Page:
Community Engagement News
A group of Barry students and staff members support a campaign to end the modern-day enslavement of farmworkers.
Community Engagement Community Engagement News April 11, 2022
All Set for Barry’s Ninth Annual Community Engagement Awards Ceremony—a Hybrid Event
All arrangements are in place for Barry’s Ninth Annual Community Engagement Awards, a hybrid event this Tuesday, when students, faculty members, and community partners will be honored for their achievements.
Presenters of awards will include senior university administrators and the chair of the Community Advisory Committee.
During the ceremony, prizes won in this year’s Student Poster Competition will be presented. The competition was a component of Barry’s Eighth Annual Community Engagement Symposium last month.
The Center for Community Service Initiatives (CCSI) will host the awards luncheon at the pavilion of the Health and Sports Center and via Zoom, beginning at noon.
Concurrent Session Presenters at Community Engagement Symposium Indicate Impact of Collaboration
Community partners, students, and faculty members indicated the impact of their collaborative work as they made presentations during concurrent sessions of last month’s Community Engagement Symposium.
Collaborative projects addressed such topics as food security, population health, financial literacy, refugee resettlement, and human rights.
Among a dozen 50-minute presentations in sessions 2 and 3 was one focused on service-learning and social work practice, which covered such issues as food security and refugee resettlement. The presenters were Liz Valdez James, an adjunct faculty member, and students: Lexus Barkdoll, Erika Saverino, Danielle Vera, Patricia Denson, Victoria Howe, Jessica Morency, A. Ella Merritt, Amanda Dixson, and Therlande Theophile.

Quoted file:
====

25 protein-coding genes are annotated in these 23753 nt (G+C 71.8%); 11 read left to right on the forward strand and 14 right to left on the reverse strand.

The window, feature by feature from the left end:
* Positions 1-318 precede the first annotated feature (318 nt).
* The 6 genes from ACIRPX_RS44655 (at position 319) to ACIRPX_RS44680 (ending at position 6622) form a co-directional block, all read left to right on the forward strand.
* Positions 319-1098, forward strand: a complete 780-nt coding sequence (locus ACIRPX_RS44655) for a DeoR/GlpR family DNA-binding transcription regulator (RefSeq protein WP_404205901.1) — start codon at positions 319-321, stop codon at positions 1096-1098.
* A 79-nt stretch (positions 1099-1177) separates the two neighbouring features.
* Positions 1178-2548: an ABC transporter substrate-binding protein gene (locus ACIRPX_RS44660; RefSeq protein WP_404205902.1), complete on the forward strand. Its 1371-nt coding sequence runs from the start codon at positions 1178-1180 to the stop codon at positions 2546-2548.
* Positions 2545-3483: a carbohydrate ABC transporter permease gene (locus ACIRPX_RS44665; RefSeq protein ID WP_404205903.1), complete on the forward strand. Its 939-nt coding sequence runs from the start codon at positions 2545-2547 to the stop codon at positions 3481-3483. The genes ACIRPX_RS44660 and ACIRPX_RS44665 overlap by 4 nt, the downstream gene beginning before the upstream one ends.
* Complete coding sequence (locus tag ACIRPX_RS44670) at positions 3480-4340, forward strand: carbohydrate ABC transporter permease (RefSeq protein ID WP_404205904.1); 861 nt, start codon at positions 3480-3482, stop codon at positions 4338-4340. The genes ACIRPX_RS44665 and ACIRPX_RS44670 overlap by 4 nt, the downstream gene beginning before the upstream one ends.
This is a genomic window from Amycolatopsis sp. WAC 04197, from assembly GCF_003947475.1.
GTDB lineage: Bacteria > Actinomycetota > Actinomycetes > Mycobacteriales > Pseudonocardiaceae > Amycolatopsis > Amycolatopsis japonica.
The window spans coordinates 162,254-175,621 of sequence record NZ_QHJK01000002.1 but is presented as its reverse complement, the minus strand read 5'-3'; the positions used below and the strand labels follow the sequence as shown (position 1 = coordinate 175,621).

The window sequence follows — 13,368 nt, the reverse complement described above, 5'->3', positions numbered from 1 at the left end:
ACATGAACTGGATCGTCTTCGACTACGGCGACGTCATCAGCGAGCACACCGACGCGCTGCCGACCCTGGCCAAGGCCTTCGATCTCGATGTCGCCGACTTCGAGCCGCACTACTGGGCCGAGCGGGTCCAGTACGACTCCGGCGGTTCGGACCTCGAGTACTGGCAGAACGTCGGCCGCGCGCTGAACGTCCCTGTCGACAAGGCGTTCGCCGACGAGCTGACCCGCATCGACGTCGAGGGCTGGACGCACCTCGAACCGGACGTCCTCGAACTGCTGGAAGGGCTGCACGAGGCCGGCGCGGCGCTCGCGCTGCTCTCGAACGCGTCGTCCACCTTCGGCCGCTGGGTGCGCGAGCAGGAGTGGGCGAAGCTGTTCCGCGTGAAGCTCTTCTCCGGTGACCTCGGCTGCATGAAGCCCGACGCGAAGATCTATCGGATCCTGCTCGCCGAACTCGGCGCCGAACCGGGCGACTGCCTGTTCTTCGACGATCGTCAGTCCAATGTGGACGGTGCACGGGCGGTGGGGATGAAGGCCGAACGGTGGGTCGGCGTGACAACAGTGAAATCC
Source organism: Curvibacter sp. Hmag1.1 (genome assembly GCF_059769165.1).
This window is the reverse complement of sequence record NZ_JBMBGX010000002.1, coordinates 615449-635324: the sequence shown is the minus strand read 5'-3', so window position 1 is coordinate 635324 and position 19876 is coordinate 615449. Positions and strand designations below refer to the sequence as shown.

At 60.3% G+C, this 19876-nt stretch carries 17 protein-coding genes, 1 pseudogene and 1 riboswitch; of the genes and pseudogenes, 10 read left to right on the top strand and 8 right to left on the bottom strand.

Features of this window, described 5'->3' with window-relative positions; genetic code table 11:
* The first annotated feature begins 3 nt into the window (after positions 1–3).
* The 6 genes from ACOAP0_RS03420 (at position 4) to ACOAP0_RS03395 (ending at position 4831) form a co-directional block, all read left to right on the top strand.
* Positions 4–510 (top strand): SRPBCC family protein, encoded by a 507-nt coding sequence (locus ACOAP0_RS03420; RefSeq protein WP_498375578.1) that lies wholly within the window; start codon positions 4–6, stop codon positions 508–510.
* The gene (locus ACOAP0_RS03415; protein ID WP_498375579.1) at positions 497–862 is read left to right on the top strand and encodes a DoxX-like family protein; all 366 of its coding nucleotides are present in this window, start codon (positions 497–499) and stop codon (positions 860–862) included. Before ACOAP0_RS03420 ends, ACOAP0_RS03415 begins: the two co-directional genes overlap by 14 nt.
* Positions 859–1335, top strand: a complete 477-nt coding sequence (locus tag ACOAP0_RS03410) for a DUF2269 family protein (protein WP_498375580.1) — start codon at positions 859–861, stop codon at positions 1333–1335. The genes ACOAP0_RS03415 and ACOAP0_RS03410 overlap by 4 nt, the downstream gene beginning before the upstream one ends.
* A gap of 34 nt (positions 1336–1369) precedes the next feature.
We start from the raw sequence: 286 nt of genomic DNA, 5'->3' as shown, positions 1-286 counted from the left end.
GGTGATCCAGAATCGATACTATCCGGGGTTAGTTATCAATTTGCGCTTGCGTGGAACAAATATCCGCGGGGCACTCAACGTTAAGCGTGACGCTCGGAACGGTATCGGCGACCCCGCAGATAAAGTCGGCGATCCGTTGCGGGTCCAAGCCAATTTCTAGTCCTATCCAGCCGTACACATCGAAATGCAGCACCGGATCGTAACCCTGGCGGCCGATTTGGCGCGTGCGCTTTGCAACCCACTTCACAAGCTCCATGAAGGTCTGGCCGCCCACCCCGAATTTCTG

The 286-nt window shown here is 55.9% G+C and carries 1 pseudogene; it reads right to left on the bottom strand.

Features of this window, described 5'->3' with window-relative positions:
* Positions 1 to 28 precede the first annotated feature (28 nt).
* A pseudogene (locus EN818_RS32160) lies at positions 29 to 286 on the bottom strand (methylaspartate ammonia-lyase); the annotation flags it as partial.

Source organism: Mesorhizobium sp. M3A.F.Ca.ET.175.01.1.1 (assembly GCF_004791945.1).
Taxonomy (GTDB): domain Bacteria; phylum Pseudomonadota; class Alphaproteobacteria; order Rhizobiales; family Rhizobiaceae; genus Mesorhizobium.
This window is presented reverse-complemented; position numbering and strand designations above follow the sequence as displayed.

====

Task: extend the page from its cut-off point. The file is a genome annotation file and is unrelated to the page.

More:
“Engaging with Our Community: Stories of English Language Teaching with Afghan Refugees” was presented by Dr. Heather Johnson Desiral and students taking an English for Speakers of Other Languages course. The participating students were Meagan Carballo, Jainette Figuerola, Ta’Niya Foster, Alessa Hernandez, Alyssa Hernandez, Ruby Lopez, R. Michelle Mackey, Jackeline Miranda, Jillian Rodriguez, Jasmine Shackleford, Ashley Taylor, and Najaz’ Williams.
Meanwhile, Dr. Laura Dean Albuja, Lisa Ferrand, and Dr. Corvette Yacoob, assistant professors of nursing, made a presentation that showed how they went about “pivoting to a virtual health fair to teach graduate nursing students health promotion and disease prevention.”
Student-Managed Investment Fund (SMIF) members Marvin Best and Gabriella Reyes made a financial literacy presentation on “FINFit Thursdays with SMIF.”
A presentation on participatory budgeting as part of community-based work was made by Dr. John Murphy, Roger Horne, and Sister Evelyn Brown. Murphy is a professor at the University of Miami; Horne is the executive director of Urban GreenWorks; Brown is the program manager for outreach at St. Matthew’s Missionary Baptist Church, located in west Liberty City.
“Inspiring Civic Engagement in Undergraduate Students Through Community-Focused Internships” was presented by Isnavys Perez, a graduate of New York University and Florida International University currently conducting research at Affirming YOUth; Michael Spooner, a doctoral student studying industrial-organizational psychology at Florida International University; and Jonathan Spikes, a doctoral candidate in social work at the University of Southern California.
Barry doctoral students Danny Fernandez and Caroline Gillingham-Varela presented “Liberty City Walls: Coming Together,” drawing attention to the effects of racial segregation in the 1940s.